My name is Fran Cohen, and this is my second submission to GPOD. (Check out Fran’s first submission here.) I’ve been gardening here in Rhode Island for more than 30 years. This time of year I find it especially warming to go through last year’s photos that bring the outside in with bouquets big and small. Matching the blossoms to the vase is important, but where to put the vase is just as important. A favorite location is the windowsill over the kitchen sink, where I can study things up close. Another is in the downstairs powder room with its vivid blue-purple walls.
Dog tooth violets (Erythronium ‘Pagoda’, Zones 4–9) are a recent addition, and I’m sorry I didn’t discover them sooner. They’re graceful but robust among the other fragile ephemerals. These red-and-yellow primroses (Primula hybrid, Zones 4–8) are cheerful, bulletproof, and easy to divide and spread around.
The purple clematis is ‘Vyvyan Pennel’ (Zones 4–9), but I have forgotten the name of the white one. While I now prefer a simpler flower form, these were acquired many years ago when I was seduced by outrageous catalog pictures.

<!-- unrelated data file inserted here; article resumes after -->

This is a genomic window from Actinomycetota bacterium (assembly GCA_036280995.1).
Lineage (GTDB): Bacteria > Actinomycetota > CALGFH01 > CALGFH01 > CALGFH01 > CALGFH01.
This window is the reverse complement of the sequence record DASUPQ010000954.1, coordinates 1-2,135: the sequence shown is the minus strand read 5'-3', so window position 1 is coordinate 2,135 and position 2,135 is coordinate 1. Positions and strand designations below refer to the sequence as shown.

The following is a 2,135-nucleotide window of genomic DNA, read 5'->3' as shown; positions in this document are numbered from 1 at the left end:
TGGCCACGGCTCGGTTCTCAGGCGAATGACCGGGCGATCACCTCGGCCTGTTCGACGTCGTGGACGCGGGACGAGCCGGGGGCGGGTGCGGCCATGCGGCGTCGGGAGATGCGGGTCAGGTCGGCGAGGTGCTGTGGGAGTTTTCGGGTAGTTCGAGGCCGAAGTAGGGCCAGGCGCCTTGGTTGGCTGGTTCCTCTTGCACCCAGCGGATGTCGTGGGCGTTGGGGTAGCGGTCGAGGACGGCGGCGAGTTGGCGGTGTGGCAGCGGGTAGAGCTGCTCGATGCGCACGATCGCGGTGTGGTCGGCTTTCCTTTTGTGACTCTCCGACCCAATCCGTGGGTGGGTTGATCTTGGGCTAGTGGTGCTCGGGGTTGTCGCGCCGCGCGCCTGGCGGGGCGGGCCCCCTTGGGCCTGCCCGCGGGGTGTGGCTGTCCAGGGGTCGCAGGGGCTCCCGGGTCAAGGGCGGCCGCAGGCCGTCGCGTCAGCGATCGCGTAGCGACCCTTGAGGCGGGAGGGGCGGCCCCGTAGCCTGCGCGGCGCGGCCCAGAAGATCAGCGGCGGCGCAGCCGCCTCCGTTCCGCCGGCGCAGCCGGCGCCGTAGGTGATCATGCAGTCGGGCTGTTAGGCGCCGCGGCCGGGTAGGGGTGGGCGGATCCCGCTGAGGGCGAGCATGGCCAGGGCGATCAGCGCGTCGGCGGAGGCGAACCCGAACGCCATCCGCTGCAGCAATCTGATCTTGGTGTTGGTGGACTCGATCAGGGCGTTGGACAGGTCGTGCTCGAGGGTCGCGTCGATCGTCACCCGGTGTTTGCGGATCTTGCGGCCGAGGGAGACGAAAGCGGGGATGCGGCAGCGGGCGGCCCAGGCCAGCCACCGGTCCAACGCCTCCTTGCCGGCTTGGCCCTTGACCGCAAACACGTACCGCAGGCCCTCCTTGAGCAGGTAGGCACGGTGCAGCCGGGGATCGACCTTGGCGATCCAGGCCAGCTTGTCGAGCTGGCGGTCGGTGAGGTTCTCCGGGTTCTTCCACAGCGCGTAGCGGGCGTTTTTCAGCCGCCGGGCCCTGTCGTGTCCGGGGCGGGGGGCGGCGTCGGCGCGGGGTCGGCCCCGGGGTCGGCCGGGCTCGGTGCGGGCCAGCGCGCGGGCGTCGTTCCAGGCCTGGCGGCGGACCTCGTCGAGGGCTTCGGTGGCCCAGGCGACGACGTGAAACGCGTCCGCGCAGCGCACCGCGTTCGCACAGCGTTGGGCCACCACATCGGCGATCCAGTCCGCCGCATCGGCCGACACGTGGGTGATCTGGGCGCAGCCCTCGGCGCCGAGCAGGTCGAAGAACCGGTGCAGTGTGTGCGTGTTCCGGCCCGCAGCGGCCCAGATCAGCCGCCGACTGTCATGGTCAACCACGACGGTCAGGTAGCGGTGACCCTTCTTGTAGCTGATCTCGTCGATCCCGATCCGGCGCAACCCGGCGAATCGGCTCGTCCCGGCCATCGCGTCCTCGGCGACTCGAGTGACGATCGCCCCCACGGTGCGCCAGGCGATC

Eden rose (Rosa ‘Eden’, Zones 5–10) climbs against the stone chimney and blooms for a long time with a scent that can make you swoon. Such a full and generous rose. I even found a bud to bring inside in November.
Some alliums get lost among other show-offs, but these Allium siculum (Zones 4–8) can be fully appreciated on the windowsill.
Cut garlic scapes (the flowering stems of garlic plants) look modern and architectural when brought inside. And you can always snip some to add flavor as you cook.
I plan to always grow ‘Rubenza’ cosmos (Cosmos bipinnatus ‘Rubenza’, annual) with their stunning color and subtle shadings. Here they combine well with some zinnias (Zinnia elegans, annual) the rabbits spared and a lone dahlia (Dahlia variabilis, Zones 8–10 or as a tender bulb).
Aralia ‘Sun King’ (Zones 3–9) has brightened the shady shrub border for years, but this is the first time I noticed its delicate white flowers.
These mums (Chrysanthemum hybrids, hardiness varies by cultivar) are always worth waiting for, though I wish they bloomed earlier.
Get our latest tips, how-to articles, and instructional videos sent to your inbox.